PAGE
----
By Ashley Dunkak
COMERICA PARK (CBS DETROIT) – Justin Verlander set the bar high. In 2011, he became just the 10th player ever to win both the Cy Young and MVP. In 2012 he won 21 games and finished with a 2.64 ERA.
With such a successful record, even being consistently pretty darn good – rather than outstanding – is often regarded as a sign of trouble.
“When you’re one of the faces of the game, which he is, and a great pitcher, people, they talk more about those guys than they do the fifth starter, most likely,” Detroit Tigers manager Jim Leyland said. “I don’t know if that’s wrong or right, but that’s just the way this game is. When you’ve got a star pitcher and he doesn’t have a good outing, it’s a good conversation piece for people.”
Verlander struggled Tuesday. He allowed two home runs and gave up four walks through five innings in a 5-1 loss to the Baltimore Orioles. It was just the third time in 15 starts Verlander had surrendered more than two walks. It was the second game this month Verlander got lit up for a pair of home runs.
In five of his 15 starts so far, Verlander has only lasted five innings or fewer. Through his first 15 starts last season, he had lasted eight innings or more in seven games, and he never once went fewer than six.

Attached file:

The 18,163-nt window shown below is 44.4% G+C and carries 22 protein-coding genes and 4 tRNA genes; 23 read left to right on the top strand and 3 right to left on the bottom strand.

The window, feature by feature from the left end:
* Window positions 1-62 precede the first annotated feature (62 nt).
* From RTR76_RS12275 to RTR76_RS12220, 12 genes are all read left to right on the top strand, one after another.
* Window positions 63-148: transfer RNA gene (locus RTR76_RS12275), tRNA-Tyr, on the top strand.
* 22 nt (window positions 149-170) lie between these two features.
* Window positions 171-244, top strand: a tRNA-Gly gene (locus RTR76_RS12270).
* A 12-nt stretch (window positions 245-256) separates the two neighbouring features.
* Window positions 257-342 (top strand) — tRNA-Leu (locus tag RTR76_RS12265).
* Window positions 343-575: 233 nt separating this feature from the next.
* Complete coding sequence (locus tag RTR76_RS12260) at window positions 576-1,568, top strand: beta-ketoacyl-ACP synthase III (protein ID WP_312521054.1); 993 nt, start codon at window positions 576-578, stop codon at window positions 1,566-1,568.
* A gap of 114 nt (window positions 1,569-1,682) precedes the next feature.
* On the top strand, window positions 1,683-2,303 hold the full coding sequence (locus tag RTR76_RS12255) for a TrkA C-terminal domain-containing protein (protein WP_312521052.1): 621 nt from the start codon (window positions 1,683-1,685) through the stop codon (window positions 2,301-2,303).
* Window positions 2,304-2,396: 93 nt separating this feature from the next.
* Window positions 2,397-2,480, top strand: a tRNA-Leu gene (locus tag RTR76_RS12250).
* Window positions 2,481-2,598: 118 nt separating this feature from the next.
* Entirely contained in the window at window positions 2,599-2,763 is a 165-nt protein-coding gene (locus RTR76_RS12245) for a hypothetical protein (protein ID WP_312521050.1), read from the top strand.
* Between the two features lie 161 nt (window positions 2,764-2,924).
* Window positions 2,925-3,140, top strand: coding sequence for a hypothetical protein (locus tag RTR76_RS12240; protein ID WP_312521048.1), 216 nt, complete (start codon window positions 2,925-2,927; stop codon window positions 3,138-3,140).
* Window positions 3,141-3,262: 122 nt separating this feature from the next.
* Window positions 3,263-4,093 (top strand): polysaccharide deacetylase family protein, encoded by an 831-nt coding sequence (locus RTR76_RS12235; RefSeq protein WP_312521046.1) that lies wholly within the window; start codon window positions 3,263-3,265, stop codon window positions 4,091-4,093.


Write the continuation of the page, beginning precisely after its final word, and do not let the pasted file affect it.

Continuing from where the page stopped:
“I always pride myself on going deep into games, and I want to,” Verlander said. “It’s just this year it seems like either I haven’t been executing or there’ve been a lot of teams that have battled me really tough. But you know you’ve just got to turn the page. You can’t think about the past. You can only look forward. Every time I go out there I’m trying to go nine innings. It hasn’t happened yet, but I’m fully confident that it will.”
Leyland has confidence too, saying that in the pitcher’s recent start against Kansas City he looked like “vintage Verlander,” pitching seven scoreless innings. Leyland knows the standard for his ace is high, but he thinks Verlander can meet it.
“He’s certainly capable of that yet,” Leyland said. “Last night it was just a matter of not commanding his fastball, which was quite a surprise. He had to tune it up a little earlier than he probably would have liked to because he got into a little bit of a jam there and he had to tune it up, but no, I’m not concerned about that.
“I do think that the bar is set awful high,” Leyland added, “and there’s probably some pressure that goes along with that, but that’s what we do, and that’s what we accept, and we move on, so we’ll just get him ready for his next one.”
Torii Hunter, who played against Verlander for many years before joining the Tigers this season, said the pitcher looks as good as ever. He also said he can relate to the unrealistic expectations of players who establish themselves as stars.
“Verlander’s such a great pitcher, man, any kind of struggle is like a panic,” Hunter said. “This is baseball. This is a hard game. You’re going to fail. They pay you to fail, and Verlander’s going to have his share, and when he does, just stick with him. He knows what he’s doing.”